Harris was a riverman. All his life he had heard stories of steamboat wrecks. Now he had found one.
Getting some friends to help him, they began free diving and soon their efforts brought results. Out of the mud and silt came twisted metal, nails, buttons, bits of copper and scraps of leather and cloth. Then one of them recovered a piece of broken dinnerware, with something written on it. As they washed away the muck, the bright blue words came clear: “Orline St. John Tim Meaher.”
The names recalled one of the era’s great steamboat captains, Tim Meaher, and one of the era’s great tragedies. In March of 1850, the steamboat Orline St. John caught fire and burned. Nearly 40 passengers and crew perished, including all the women and children on board.
With the wreck identified, Harris wanted to know more. So he began digging into old courthouse records and there he found mention of a strongbox and its treasure. The news could not be contained and soon the local press reported that “Wilcox Gold Hunters” were at work on the river. Fearing for the future of their find, Harris and his friends obtained salvage rights. Then they brought in a “centrifugal pump” to blow away the silt.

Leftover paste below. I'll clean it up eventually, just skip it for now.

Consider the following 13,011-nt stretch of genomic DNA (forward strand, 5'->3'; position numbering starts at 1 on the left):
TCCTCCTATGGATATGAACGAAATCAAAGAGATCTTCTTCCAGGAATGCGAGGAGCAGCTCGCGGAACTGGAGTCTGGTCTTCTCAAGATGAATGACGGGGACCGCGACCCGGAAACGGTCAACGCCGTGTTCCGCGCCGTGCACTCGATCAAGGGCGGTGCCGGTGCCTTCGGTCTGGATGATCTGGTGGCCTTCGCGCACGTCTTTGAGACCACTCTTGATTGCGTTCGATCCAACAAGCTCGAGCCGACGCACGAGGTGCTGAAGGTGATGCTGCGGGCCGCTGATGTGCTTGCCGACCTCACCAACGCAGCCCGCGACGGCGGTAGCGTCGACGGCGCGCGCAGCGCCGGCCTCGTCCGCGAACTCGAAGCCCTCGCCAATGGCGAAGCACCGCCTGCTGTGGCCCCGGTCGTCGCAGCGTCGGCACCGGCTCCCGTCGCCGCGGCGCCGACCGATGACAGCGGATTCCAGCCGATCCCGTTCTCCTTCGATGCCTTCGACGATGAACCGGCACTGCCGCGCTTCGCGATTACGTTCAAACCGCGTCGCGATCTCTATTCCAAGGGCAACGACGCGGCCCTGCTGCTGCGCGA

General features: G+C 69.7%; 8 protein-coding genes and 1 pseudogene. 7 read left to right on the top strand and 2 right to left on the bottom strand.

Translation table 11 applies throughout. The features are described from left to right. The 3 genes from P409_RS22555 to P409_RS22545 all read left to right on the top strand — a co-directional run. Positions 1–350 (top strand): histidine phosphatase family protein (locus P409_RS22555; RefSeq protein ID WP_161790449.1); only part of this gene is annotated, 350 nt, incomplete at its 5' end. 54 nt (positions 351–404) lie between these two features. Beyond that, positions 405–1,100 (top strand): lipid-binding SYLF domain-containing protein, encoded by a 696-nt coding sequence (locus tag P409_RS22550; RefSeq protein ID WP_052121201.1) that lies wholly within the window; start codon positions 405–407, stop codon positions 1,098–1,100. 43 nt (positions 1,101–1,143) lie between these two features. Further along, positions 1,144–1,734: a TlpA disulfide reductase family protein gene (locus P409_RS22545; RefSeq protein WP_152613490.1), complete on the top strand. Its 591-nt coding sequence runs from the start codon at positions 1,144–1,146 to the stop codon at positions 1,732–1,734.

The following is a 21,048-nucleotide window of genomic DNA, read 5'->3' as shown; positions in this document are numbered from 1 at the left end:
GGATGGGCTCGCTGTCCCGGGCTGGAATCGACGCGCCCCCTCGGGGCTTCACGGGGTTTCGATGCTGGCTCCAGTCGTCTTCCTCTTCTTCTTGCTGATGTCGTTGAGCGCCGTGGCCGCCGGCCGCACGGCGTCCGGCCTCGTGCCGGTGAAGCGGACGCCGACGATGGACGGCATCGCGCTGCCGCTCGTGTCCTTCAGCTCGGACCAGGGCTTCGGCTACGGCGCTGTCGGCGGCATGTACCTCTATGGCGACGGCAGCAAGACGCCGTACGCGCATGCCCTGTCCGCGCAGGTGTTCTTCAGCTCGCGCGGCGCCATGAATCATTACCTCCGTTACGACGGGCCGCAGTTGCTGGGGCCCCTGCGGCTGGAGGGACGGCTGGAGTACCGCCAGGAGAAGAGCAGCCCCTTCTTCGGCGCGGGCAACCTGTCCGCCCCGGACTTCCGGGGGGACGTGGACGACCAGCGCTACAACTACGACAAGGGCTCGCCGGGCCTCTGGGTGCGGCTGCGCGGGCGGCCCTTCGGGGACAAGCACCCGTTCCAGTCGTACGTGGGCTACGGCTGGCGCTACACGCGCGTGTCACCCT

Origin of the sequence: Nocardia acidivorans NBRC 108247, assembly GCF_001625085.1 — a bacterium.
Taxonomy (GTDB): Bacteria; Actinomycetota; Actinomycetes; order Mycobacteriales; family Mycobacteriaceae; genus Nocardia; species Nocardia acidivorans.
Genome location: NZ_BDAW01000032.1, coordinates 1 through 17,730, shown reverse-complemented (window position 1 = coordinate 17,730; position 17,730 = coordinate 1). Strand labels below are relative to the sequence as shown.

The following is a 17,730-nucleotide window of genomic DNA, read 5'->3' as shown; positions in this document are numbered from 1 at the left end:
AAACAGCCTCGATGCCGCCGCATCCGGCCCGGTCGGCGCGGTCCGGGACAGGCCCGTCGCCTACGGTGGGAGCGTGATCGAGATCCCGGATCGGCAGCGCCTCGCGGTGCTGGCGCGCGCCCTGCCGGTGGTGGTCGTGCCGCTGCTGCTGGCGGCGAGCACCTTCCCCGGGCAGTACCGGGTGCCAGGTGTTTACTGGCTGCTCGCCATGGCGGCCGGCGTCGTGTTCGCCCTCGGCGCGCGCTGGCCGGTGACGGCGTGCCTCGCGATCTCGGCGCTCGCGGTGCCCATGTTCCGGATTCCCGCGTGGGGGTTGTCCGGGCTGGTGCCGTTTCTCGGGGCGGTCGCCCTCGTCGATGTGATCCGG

Up came an impressive array of artifacts – dishes, razors, knives, forks, needles, thimbles, buttons, shoes, blots of cloth, barrels, kegs, and thousands of nails. Once they found a box intact. On its way to the surface it broke apart and what they thought were coins spilled out – but they were only brass-collar buttons.
Also brought up were items that personalized the tragedy: “a miniature locket” with a “blue and pink enameled design” that was likely worn by one of the women, and a “dainty baby dress” that had survived the fire and almost a century under water, but fell to pieces when it dried.
They did not find any gold. There were lumps of coins which have been melted together by the intense heat, but there was no treasure.
Harris took what he found home and displayed it at his store. Meanwhile, in 1969, the U.S. Corps of Engineers built a dam at Miller’s Ferry, about 20 miles below the wreck. Soon the Orline St. John was under 40 feet of water.
But river rumors die hard and even today it is told around of how after the lake was full, divers went down, found the gold – bars about the size of “cakes of Octagon Soap” according to one report — and spirited it away.
Maybe they did.
Or maybe there was never any treasure.
Or maybe it is still there.
William Harris died in 2008 at the age of 98.
Harvey H. (Hardy) Jackson is Professor Emeritus at Jacksonville State University and a regular contributor to Alabama Living. He can be reached at email@example.com.